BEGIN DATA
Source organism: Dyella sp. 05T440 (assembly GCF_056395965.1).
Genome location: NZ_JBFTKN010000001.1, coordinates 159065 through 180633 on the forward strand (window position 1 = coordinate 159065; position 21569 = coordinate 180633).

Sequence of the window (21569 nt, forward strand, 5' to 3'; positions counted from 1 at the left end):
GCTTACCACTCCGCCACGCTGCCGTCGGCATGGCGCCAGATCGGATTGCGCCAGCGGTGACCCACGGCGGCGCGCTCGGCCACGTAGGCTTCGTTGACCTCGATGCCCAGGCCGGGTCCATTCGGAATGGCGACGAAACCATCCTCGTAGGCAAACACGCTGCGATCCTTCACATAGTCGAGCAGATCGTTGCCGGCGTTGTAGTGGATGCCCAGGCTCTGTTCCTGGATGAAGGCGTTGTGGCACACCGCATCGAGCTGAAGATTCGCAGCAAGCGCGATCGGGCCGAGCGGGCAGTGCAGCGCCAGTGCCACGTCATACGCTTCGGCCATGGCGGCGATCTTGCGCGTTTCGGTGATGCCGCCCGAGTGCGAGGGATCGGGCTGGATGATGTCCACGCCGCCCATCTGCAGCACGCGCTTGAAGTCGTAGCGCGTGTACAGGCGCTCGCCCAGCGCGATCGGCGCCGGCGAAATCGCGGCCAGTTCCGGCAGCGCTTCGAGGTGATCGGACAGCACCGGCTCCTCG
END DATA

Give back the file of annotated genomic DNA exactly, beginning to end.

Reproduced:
Source organism: Dyella sp. 05T440 (assembly GCF_056395965.1).
Genome location: NZ_JBFTKN010000001.1, coordinates 159065 through 180633 on the forward strand (window position 1 = coordinate 159065; position 21569 = coordinate 180633).

Sequence of the window (21569 nt, forward strand, 5' to 3'; positions counted from 1 at the left end):
GCTTACCACTCCGCCACGCTGCCGTCGGCATGGCGCCAGATCGGATTGCGCCAGCGGTGACCCACGGCGGCGCGCTCGGCCACGTAGGCTTCGTTGACCTCGATGCCCAGGCCGGGTCCATTCGGAATGGCGACGAAACCATCCTCGTAGGCAAACACGCTGCGATCCTTCACATAGTCGAGCAGATCGTTGCCGGCGTTGTAGTGGATGCCCAGGCTCTGTTCCTGGATGAAGGCGTTGTGGCACACCGCATCGAGCTGAAGATTCGCAGCAAGCGCGATCGGGCCGAGCGGGCAGTGCAGCGCCAGTGCCACGTCATACGCTTCGGCCATGGCGGCGATCTTGCGCGTTTCGGTGATGCCGCCCGAGTGCGAGGGATCGGGCTGGATGATGTCCACGCCGCCCATCTGCAGCACGCGCTTGAAGTCGTAGCGCGTGTACAGGCGCTCGCCCAGCGCGATCGGCGCCGGCGAAATCGCGGCCAGTTCCGGCAGCGCTTCGAGGTGATCGGACAGCACCGGCTCCTCG